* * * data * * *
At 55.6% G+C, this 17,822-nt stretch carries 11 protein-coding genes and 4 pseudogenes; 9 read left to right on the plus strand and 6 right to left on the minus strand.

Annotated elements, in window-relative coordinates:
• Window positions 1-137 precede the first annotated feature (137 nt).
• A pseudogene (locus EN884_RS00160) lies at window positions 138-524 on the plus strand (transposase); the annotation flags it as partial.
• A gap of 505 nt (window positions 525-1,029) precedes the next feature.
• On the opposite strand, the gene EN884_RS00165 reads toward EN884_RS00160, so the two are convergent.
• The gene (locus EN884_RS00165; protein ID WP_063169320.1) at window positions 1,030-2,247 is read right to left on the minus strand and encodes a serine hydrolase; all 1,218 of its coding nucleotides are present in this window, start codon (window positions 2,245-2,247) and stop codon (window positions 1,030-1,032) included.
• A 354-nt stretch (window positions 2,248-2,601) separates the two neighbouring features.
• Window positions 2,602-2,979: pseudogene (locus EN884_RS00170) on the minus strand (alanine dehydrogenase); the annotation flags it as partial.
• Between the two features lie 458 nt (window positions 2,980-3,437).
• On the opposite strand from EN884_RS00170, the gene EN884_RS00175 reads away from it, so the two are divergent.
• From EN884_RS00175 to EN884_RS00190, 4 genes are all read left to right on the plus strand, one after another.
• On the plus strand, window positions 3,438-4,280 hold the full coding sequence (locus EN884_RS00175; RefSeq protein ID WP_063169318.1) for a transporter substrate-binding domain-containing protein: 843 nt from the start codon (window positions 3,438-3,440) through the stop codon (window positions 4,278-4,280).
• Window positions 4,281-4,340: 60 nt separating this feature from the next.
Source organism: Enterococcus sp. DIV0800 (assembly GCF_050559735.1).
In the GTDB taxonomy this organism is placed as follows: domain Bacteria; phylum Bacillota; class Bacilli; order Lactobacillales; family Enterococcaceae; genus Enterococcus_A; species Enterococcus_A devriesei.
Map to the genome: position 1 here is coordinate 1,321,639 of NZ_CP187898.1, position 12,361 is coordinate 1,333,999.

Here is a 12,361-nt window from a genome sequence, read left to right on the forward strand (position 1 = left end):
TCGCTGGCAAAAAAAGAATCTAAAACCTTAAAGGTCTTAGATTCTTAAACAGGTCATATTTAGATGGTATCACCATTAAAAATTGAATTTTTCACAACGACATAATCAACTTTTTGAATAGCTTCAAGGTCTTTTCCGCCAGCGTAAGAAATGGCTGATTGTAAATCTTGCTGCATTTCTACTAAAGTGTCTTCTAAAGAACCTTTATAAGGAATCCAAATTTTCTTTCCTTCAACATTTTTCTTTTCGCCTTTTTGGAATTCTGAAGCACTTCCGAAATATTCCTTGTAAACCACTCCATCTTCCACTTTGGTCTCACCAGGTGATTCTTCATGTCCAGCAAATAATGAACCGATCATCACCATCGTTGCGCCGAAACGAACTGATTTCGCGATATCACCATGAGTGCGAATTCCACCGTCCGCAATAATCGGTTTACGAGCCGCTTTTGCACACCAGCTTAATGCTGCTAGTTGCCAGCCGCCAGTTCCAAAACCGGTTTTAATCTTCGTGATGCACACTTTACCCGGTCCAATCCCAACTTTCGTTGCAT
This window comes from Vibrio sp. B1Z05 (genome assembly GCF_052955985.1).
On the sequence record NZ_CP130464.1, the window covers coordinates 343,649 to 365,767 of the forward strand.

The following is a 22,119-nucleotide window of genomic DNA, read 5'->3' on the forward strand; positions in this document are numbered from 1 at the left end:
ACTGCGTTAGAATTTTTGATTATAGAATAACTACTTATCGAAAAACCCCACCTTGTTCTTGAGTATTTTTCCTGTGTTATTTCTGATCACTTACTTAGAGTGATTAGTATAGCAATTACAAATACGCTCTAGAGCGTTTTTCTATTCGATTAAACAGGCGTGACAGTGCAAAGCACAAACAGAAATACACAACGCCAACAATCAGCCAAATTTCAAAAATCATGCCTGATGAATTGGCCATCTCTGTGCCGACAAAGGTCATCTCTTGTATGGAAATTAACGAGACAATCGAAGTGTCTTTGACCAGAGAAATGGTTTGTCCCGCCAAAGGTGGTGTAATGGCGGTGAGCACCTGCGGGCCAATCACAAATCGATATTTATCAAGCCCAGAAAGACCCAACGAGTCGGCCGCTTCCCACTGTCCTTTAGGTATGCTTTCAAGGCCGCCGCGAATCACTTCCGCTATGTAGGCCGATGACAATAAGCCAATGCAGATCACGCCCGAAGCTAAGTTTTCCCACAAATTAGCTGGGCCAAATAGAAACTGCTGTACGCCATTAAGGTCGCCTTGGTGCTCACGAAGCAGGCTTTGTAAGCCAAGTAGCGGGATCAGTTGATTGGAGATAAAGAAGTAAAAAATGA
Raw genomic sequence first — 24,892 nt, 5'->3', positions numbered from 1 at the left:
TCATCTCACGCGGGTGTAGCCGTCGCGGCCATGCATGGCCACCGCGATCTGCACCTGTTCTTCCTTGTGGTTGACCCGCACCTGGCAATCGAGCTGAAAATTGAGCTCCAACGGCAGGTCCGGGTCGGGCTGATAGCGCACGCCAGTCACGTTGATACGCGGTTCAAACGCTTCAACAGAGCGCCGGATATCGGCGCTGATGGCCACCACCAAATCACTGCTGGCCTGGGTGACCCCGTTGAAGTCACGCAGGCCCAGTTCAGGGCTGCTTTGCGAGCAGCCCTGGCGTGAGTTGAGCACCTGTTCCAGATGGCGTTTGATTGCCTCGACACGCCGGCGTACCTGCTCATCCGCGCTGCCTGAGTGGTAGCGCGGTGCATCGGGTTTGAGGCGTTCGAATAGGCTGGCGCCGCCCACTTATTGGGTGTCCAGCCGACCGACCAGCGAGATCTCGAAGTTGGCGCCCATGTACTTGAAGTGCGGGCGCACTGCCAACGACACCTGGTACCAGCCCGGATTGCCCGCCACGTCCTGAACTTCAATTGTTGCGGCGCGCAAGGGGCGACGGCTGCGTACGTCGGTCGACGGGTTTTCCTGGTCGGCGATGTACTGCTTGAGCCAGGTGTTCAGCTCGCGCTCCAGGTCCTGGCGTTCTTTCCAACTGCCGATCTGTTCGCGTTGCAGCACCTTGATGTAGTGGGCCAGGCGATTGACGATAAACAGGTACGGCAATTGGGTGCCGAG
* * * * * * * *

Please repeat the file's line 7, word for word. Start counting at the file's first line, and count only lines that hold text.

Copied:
• The gene (locus EN884_RS00165; protein ID WP_063169320.1) at window positions 1,030-2,247 is read right to left on the minus strand and encodes a serine hydrolase; all 1,218 of its coding nucleotides are present in this window, start codon (window positions 2,245-2,247) and stop codon (window positions 1,030-1,032) included.